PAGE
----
Design and Development of Material Handling Crane

DOI : 10.17577/IJERTV3IS100091

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Design and Development of Material Handling Crane

Mr. Sagar Gajanan Kashid

(Post Graduate Student, Mechanical Department, Rajarambapu Institute of technology, Sakharale, Shivaji University Kolhapur, Maharashtra, India.

Prof. Mr. PanditRangrao Sawant,

(Professor, Mechanical Department, Rajarambapu Institute of technology, Sakharale,

ShivajiUniversity Kolhapur, Maharashtra, India.

Abstract: – In case of construction equipment there is a mainly requirement of material to be transfer from one place to another place or from one floor to another floor. This material may contain the grain particles, cubes, heavy cement bags, etc. This is very important to transfer the material at right place at right time for its good working environment.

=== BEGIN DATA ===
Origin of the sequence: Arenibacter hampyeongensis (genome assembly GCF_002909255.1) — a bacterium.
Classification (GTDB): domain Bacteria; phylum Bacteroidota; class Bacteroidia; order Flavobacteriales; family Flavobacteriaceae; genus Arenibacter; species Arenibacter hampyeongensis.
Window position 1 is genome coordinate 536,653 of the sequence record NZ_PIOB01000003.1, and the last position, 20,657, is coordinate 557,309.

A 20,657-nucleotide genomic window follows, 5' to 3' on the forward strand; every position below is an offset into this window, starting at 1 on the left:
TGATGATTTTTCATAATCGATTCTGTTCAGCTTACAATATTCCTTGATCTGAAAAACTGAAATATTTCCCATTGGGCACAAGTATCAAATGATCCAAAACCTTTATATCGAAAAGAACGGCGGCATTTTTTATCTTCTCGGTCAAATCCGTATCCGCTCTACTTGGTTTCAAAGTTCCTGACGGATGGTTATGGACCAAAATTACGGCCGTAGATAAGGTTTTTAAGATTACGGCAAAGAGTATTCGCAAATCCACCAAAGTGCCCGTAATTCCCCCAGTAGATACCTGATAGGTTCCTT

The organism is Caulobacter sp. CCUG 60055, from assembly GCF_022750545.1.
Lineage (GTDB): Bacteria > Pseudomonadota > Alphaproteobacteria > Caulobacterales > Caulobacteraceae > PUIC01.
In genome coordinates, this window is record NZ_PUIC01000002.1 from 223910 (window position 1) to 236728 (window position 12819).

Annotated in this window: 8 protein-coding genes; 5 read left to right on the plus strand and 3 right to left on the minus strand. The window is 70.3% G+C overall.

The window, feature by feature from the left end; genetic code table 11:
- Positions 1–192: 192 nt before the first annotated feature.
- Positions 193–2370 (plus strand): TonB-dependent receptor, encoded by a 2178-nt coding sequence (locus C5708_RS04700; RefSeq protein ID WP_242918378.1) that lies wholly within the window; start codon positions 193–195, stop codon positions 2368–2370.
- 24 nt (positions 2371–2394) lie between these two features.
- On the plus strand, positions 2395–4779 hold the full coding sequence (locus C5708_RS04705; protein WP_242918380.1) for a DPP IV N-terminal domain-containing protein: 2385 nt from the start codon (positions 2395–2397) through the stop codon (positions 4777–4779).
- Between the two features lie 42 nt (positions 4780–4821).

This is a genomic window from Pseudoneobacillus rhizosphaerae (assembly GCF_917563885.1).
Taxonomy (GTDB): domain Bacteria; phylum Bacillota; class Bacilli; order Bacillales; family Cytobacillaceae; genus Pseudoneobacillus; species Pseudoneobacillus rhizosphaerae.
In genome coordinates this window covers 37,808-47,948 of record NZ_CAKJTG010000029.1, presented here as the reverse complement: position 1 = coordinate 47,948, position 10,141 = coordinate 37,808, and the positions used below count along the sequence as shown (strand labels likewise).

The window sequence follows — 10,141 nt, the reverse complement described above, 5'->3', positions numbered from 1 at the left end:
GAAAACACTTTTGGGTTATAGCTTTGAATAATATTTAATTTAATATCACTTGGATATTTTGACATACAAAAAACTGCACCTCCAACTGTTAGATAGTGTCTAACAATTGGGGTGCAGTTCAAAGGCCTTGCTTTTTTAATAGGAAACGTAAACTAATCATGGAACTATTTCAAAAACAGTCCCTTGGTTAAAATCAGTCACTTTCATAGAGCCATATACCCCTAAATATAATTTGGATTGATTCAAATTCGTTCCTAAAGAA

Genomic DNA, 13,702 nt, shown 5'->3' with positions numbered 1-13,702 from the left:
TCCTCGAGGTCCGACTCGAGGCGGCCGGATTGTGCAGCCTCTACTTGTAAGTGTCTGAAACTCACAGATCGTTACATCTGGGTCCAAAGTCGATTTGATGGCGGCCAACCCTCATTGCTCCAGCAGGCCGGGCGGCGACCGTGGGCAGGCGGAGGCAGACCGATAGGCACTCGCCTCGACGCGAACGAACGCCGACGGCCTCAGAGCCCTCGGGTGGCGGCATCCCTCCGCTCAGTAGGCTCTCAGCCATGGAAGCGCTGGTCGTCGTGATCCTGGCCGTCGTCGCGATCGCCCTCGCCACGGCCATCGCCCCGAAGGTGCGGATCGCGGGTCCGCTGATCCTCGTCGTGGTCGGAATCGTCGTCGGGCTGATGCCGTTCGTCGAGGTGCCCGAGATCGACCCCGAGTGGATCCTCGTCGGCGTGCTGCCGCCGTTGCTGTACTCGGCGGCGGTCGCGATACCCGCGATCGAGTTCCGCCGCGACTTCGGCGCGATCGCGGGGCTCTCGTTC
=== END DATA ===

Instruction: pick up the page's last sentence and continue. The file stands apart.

So there is a main requirement of the construction crane for the purpose of material handling from one place to

between radius of 20feet

  • Angular movement of 180 degrees of crane axis.

  • Crane should be mobile having less weight.

  • Easily assembled on construction site (normally within 2.5 hours.

    another place.

    This project will helpful for the specific requirement of such application of material handling in case of construction sites. Basically these construction sites requires more human interfere for proper completion of the construction work.

    Keywords: Tower cum Jib crane, Steel structural design, FEM, Material sourcing, manufacturing procedure, testing procedure.